Dogs and, less frequently, cats may develop signs of toxicosis (poisoning) after oral exposure to many types of toads. Severity varies greatly, depending on the extent of contact and type of toad. Toxins are produced by all toads; however, potency varies with species and apparently even between geographic areas for the same species. Toad toxin, a defensive mechanism, is secreted by large glands located dorsal and caudal to the eyes and by small glands distributed throughout the skin. The toxin, a thick, creamy white, highly irritating substance, can be expelled quickly by contraction of periglandular muscles in the skin. Its many components include bufagenins, which have digitalis-like effects, and bufotoxins, which block sodium channels in nerves via a mechanism similar to that of local anesthetics, catecholamines, and serotonin.
The most toxic species in the US is the giant or marine toad, Rhinella marina (formerly Bufo marinus), an introduced species that is established in Florida, Hawaii, and Texas. R marina is also known as the cane toad in Australia, where its range extends across the northeastern half of the continent.
The Colorado River toad, Incillus (formerly Bufo) alvarius, found in the southwestern US and northern Mexico, is another toad of sufficient size to have potentially lethal levels of toxins in its skin secretions. Exposure to smaller toads generally elicits milder clinical signs; however, in animals with preexisting health issues, especially cardiac disease, clinical signs may be more severe, especially if the toad is ingested.
Clinical Findings and Diagnosis of Toad Poisoning in Dogs and Cats
Serum biochemical analysis to detect hyperkalemia and measurement of serum digoxin concentration
Encounters with toads are most common in warm or mild weather. Clinical signs of toxicosis are variable and range from local mouth/throat irritation to convulsions and death. Severity depends on patient state of health, extent of exposure, length of time since exposure, and species of toad. Local effects (profuse, sometimes frothy salivation, accompanied by vigorous head shaking, pawing at the mouth, and retching) are immediate, because the toxin is extremely irritating. Vomiting is not unusual, especially in severe cases, and although it may persist for several hours, no further signs may develop in poisoning by common indigenous toads.
Other reported clinical effects include hyperemic mucous membranes, tachypnea, pulmonary edema, ataxia, recumbency, stupor, or coma. With R marina or I alvarius, cardiac arrhythmias, dyspnea, cyanosis, and seizures are characteristic. Cardiac and CNS involvement can be life-threatening. Hyperkalemia, due to digitalis-like effects of bufagenins, may be present, and digoxin may be detectable in serum due to cross-reaction between toad toxins and digoxin. However, serum digoxin concentration, while aiding in confirming exposure, is not likely to indicate severity of exposure.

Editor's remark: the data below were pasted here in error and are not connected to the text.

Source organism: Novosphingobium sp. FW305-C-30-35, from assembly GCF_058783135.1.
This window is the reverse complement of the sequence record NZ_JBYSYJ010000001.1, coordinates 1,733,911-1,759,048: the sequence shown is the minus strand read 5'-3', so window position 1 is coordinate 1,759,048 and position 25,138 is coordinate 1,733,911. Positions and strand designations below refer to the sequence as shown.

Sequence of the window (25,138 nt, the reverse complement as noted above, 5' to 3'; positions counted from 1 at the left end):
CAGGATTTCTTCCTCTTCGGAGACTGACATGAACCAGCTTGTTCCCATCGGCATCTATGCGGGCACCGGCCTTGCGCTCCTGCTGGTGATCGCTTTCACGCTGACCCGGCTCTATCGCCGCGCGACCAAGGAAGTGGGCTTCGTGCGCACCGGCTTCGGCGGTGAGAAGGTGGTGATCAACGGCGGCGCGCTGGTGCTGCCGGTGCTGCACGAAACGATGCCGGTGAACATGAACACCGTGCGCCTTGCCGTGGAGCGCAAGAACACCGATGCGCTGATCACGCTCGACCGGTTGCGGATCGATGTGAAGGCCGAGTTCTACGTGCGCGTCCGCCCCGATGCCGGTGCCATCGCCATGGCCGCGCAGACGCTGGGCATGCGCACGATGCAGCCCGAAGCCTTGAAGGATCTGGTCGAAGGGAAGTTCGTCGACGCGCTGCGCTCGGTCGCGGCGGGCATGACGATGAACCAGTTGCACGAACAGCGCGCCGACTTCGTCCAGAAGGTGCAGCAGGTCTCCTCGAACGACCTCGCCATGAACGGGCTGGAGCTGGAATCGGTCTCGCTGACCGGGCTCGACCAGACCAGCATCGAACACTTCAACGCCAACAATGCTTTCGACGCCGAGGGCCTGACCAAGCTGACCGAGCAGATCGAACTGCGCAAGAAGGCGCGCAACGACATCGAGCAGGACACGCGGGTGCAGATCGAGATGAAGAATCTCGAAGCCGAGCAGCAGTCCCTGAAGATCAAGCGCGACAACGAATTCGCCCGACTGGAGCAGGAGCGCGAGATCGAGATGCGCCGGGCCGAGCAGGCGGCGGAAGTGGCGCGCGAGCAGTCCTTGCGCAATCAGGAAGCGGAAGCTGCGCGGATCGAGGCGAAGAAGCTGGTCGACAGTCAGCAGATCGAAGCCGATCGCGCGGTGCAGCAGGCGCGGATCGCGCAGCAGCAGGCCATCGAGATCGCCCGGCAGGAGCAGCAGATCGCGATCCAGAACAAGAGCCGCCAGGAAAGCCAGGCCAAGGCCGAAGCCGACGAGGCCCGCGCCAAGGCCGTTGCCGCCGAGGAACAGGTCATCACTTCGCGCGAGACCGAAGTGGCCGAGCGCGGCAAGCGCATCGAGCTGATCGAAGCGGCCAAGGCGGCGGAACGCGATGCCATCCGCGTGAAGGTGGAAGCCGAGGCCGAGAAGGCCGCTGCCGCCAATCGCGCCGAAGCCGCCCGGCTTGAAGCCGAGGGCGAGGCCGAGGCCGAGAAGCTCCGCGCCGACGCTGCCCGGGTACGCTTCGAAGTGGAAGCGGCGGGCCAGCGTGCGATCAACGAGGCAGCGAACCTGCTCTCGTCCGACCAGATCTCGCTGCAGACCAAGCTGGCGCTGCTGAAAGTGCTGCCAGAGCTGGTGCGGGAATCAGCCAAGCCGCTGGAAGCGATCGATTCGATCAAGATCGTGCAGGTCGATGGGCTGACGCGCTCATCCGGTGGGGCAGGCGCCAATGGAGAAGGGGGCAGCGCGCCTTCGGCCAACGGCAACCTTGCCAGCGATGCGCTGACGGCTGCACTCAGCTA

Treatment of Toad Poisoning in Dogs and Cats
Copious flushing of oral mucous membranes
A specific antidote for toad toxins is not available. Treatment is directed at minimizing toxin absorption and controlling associated clinical signs. Minimal treatment may be required after exposure to toxins in geographic areas where less toxic toads are found.
The patient's mouth should be immediately and thoroughly lavaged with copious amounts of water. Affected animals should be prevented from inhaling aerosols of saliva or water that contain toad toxin. Induction of emesis is not recommended because of the potential for rapid onset of neurologic signs. Atropine may reduce the volume of saliva and the risk of aspiration; however, it should not be used until cardiovascular status is assessed. More severely affected animals need more extensive treatment.
Cardiac arrhythmias Arrhythmias: The diagnosis of heart disease typically involves evaluating the signalment, history, and physical examination findings, as well as results of diagnostic tests such as radiography, electrocardiography... read more should be identified and treated with standard protocols. If bradyarrhythmias exist, atropine or dopamine should be considered; tachyarrhythmias should be treated with lidocaine, phenytoin, propranolol, or procainamide hydrochloride. Digoxin-specific F(ab) may be considered in cases of severe arrhythmias or hyperkalemia refractory to standard treatment; however, cost of F(ab) often prohibits its use in veterinary patients. CNS excitation or seizures, if present, should be controlled by benzodiazepines, barbiturates, or a combination of the two. Anesthetics that predispose to ventricular fibrillation (eg, halothane) should be avoided. Supplemental oxygen and mechanical ventilation may also be needed if cyanosis and dyspnea are severe.
Serious or life-threatening toad intoxication is generally the result of exposure to large toads such as marine toads or Colorado river toads.
Clinical signs include hypersalivation, vomiting, lethargy, cyanosis, dyspnea, cardiac arrhythmias, convulsions, or coma.
Treatment is largely supportive; in patients with severe cardiac effects refractory to standard treatment, digoxin-specific F(ab) may be considered.